5 Tips to Make Back-to-School Better

Jamie Sumner
Special needs mom and author
08/21/23  4:10 PM PST
5 tips to make back to school better

Fall is coming. Can you feel it? Are the birds chirping a little later in the morning? Is the air frizzing your hair just a little less? Are pools emptying out? Does your Target look like it’s throwing a Halloween-themed birthday party? With all the joys of cooler weather and seasonal décor also comes the return of school. Whether your child loathes school or loves it, it’s still a transition. And if your kiddo has special needs like mine, then it takes a bit more strategy to make sure it goes smoothly. Here are a few tips that I’ve honed over the years to help my son ease back into that routine.


  1. Go to Open House

I know. It’s crowded and chaotic and often before the end of a normal working day for parents. We skipped it one year for all these reasons, but that was also the year it felt like we had whiplash for the first month back. Open House is a chance for your child to meet their teacher and aide and therapist. Even if it is a five-minute hello, it puts a face to a name and can give both the team and your child a feel for each other. This is also a great chance to practice navigating the hallways again as well, especially if your child uses assistive mobility devices. We always do a roll through to get the hang of things again. So yes, Open House is a lot, but it is also beneficial if you can muster the energy and get time off. Also, there are no points lost for bailing early. We are in and out in under half an hour.


  1. Think through your communication checklist

Because my son is mostly nonverbal, I rely heavily on his team to tell me how the day went. Inevitably, people leave and new people come to replace the old and so I always make sure to have an email chain that lists exactly what I need to know when he comes home. It doesn’t have to be (and probably shouldn’t be) exhaustive. I like to see notes on his disposition (was he tired/happy/engaged), how he ate, when he was changed (since he needs assistance with toileting), and when he used his speaking device. It is much easier to get everyone on board if you start this process on day one.


  1. Practice the school day at home

Usually a week before school starts, I get the schedule for his day (picked up at Open House – see, it is worth it!). That’s when we start practicing. If he has to be out the door at 7:35 in the morning, I get him up and dressed and breakfasted by 7:15. Same with lunch. If it will be at 11:30, then that’s what it will be at home until the year gets underway. And because this has been the summer of pajamas all day every day, I make a point to dress him in “real clothes” and put his leg braces on as well. Implement the small changes now so that first day can feel a little less new.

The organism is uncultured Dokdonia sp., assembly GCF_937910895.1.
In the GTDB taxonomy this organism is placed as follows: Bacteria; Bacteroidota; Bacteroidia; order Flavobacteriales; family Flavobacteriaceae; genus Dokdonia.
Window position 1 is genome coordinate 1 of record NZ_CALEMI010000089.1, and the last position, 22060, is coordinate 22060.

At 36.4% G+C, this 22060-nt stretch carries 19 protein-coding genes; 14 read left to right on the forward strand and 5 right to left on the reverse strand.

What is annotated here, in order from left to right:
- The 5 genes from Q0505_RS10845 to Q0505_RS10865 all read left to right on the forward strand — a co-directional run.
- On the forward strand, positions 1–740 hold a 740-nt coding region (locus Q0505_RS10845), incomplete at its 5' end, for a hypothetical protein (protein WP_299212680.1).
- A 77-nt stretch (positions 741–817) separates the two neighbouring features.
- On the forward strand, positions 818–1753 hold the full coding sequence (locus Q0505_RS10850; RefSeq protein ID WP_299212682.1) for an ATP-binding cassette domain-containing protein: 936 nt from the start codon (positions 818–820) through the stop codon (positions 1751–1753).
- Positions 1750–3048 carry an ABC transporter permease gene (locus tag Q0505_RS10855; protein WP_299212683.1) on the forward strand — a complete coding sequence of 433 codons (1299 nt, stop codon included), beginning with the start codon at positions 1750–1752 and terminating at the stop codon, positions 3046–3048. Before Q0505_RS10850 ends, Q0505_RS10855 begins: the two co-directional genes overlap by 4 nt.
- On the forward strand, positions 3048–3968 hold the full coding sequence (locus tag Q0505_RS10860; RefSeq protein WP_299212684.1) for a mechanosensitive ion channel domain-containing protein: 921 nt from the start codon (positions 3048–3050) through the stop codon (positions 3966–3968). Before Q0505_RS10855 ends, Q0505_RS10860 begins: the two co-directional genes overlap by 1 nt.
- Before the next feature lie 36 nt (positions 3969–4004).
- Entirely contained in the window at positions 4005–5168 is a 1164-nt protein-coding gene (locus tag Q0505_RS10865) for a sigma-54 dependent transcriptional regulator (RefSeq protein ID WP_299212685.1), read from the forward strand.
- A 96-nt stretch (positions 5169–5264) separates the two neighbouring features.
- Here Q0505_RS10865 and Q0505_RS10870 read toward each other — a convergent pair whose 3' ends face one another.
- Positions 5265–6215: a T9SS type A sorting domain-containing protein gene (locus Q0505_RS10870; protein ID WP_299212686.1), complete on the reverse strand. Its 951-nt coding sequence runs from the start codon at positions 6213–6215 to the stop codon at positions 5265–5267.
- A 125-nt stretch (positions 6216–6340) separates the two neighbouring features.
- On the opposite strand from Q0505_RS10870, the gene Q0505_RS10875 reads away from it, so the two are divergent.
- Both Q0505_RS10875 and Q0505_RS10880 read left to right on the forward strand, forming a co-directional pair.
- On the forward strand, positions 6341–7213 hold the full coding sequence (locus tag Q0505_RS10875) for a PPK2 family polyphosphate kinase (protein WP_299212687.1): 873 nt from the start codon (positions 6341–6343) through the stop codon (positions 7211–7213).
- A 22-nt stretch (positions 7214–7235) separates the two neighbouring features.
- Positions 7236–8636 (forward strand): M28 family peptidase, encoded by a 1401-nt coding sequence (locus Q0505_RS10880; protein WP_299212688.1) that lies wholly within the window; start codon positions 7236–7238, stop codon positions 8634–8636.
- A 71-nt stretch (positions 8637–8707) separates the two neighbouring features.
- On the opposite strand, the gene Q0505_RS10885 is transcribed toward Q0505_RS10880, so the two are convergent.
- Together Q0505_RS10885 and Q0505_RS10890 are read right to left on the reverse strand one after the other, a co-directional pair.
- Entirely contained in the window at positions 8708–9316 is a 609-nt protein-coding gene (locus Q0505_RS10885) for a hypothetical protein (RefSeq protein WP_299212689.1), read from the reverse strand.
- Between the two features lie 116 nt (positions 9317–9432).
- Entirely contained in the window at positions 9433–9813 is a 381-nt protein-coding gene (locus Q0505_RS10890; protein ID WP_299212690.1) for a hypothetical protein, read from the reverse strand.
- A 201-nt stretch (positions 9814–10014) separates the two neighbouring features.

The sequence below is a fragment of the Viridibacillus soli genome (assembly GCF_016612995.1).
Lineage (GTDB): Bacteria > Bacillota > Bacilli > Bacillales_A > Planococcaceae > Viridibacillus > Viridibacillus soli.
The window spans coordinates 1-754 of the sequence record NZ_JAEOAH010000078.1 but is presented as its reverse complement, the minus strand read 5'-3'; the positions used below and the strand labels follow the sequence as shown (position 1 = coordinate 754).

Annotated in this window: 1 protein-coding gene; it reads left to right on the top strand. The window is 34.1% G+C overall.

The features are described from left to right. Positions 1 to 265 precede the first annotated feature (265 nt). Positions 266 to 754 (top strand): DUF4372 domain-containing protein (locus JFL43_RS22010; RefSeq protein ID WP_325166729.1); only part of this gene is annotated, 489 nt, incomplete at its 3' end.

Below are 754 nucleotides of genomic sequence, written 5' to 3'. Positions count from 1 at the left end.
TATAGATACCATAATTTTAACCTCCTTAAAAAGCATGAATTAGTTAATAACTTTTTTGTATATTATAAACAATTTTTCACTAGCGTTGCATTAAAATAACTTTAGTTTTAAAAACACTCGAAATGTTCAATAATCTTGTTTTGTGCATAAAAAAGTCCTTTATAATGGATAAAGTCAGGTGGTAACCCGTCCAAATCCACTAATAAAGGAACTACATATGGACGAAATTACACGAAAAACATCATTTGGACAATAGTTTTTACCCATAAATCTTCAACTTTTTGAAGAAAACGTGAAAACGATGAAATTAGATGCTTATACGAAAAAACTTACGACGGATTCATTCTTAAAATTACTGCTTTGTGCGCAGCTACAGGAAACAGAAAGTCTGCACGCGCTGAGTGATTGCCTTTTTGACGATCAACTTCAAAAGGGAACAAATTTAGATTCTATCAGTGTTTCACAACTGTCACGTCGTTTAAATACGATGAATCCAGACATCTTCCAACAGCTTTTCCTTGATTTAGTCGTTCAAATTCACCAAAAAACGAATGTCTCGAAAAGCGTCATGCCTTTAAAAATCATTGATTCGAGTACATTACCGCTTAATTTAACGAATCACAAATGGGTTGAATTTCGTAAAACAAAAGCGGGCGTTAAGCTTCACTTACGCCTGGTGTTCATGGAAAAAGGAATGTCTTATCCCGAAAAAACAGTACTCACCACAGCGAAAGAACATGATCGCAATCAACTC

1. Lock down transportation

This past June our summer school bus showed up thirty minutes late with a driver who did not know how to operate the wheelchair lift and did not deliver my son to the school until an hour after the educational day was supposed to have begun. This was…not okay. If you’re not taking your child to school, be as persistent as you need to be to make sure the proper accommodations and the proper training is provided so everyone gets safely from Point A to Point B.


  1. Shop Tax Free

I saved the fun one for last. Everybody loves a bargain and tax free weekend beats Amazon Prime day handily for best deals on all things back-to-school. I always take my kiddo to pick out a new backpack, folders, pencils, and first day clothes so that he has a few special items to get excited about that he selected himself. Re-entering the structured academic day can feel like you are losing the freedom and independence you gained over the summer. Choosing what you look like and what you learn with can give a little of that feeling back. Plus, who doesn’t love a new backpack?


It may not be pumpkin spice weather quite yet where you are, but school is just around the corner. I hope these bits of advice can help make it easier on you and your child. Here’s to a great year!


child with special needs
Jamie Sumner is a special needs mom and author.

Author of the middle-grade novels:















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